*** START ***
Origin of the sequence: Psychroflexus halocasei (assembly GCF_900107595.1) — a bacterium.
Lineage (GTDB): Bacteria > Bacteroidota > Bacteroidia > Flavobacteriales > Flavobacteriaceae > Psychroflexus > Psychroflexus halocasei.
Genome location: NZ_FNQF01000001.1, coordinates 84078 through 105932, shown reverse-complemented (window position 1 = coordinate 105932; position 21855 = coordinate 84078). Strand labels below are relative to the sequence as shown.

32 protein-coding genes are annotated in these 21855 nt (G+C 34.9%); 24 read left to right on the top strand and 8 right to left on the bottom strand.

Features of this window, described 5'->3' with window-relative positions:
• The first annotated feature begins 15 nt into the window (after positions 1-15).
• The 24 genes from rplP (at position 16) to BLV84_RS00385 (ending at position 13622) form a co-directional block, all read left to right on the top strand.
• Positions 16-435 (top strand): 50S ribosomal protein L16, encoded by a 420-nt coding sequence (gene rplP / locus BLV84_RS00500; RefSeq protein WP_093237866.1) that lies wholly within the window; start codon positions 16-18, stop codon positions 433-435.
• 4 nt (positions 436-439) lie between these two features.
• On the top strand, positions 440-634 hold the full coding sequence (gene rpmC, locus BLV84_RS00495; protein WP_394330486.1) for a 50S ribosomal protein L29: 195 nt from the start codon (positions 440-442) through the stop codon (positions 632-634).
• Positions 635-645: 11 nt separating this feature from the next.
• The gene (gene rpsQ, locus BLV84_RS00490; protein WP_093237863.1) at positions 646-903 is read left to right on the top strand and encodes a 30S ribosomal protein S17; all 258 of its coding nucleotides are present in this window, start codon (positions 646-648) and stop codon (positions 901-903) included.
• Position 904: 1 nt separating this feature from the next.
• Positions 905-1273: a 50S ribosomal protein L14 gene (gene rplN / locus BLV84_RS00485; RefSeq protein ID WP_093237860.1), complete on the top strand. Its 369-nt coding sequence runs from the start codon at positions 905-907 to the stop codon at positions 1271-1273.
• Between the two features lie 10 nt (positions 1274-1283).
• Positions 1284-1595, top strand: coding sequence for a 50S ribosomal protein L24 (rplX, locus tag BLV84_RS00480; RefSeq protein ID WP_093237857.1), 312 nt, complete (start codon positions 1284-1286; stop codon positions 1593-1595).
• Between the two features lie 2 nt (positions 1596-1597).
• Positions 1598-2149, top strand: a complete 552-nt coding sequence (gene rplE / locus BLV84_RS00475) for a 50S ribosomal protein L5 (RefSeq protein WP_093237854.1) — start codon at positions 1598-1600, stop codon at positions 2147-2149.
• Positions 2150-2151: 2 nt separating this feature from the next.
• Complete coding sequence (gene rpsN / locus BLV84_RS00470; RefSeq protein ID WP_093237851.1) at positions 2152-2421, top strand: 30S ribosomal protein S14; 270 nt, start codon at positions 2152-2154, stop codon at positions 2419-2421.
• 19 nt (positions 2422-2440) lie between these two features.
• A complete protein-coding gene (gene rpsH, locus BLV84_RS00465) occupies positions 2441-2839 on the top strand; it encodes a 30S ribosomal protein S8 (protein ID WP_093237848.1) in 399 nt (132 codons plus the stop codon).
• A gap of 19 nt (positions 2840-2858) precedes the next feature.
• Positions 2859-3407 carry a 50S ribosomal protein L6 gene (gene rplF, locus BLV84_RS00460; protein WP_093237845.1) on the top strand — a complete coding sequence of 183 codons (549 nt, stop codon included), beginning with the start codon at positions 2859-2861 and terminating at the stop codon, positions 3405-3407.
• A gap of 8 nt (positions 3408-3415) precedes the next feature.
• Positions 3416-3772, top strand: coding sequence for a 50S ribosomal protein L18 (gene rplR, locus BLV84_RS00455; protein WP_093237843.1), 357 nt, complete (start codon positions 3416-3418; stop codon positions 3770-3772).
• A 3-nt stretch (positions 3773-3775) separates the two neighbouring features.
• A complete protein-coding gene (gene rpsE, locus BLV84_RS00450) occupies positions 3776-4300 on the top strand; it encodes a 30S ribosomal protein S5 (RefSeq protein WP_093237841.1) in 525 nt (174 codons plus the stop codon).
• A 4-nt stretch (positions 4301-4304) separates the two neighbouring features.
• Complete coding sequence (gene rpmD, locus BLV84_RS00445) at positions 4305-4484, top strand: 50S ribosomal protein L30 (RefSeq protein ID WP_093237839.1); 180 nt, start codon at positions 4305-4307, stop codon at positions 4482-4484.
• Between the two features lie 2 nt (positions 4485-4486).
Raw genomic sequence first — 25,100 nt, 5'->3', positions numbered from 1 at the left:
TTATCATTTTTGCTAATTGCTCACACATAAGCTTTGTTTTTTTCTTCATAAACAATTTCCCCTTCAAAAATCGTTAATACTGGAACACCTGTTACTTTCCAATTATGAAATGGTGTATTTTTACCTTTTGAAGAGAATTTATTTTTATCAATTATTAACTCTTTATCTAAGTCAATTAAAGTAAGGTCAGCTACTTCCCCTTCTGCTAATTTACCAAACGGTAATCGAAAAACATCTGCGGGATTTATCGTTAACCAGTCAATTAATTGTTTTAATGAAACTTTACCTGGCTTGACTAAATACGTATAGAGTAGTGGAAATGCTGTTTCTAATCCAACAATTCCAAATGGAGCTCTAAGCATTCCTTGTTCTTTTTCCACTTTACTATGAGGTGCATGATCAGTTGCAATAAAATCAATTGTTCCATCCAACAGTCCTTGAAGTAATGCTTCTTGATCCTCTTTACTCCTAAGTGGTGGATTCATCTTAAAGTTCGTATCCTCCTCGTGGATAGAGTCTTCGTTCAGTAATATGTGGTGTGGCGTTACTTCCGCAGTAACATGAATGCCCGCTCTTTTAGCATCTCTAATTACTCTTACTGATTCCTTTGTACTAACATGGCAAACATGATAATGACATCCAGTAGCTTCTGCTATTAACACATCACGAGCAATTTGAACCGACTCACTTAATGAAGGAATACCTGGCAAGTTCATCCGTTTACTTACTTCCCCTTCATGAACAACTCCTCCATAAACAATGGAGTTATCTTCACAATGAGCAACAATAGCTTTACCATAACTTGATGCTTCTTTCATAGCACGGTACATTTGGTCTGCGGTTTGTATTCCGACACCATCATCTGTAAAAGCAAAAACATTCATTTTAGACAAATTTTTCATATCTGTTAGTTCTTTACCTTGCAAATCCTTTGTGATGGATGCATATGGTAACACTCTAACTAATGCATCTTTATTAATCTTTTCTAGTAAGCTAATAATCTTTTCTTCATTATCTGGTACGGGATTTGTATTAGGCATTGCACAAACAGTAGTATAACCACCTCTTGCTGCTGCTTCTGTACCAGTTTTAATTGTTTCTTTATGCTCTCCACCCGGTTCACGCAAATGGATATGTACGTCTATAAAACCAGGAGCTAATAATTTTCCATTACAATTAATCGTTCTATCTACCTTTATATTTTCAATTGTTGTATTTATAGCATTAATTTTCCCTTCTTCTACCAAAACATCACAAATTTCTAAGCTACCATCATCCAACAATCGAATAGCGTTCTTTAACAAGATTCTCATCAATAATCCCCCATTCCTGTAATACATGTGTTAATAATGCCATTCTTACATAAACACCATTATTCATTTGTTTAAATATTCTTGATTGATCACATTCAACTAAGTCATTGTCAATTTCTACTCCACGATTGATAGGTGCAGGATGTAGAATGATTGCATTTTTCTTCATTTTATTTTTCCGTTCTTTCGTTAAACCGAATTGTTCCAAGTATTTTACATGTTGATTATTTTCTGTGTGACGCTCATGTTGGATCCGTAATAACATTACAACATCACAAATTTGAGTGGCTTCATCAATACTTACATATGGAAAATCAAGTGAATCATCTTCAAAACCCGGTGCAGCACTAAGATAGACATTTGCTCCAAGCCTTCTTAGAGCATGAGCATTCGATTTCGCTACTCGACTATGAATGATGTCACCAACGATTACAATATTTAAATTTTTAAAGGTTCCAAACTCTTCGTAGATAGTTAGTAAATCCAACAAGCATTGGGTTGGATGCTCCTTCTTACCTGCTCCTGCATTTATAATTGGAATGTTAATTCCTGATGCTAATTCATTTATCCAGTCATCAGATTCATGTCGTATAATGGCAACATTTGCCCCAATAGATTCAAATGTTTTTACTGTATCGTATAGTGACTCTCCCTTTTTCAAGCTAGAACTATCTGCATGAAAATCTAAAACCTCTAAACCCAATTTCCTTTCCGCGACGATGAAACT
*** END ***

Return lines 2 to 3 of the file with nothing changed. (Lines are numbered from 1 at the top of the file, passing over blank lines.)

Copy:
Lineage (GTDB): Bacteria > Bacteroidota > Bacteroidia > Flavobacteriales > Flavobacteriaceae > Psychroflexus > Psychroflexus halocasei.
Genome location: NZ_FNQF01000001.1, coordinates 84078 through 105932, shown reverse-complemented (window position 1 = coordinate 105932; position 21855 = coordinate 84078). Strand labels below are relative to the sequence as shown.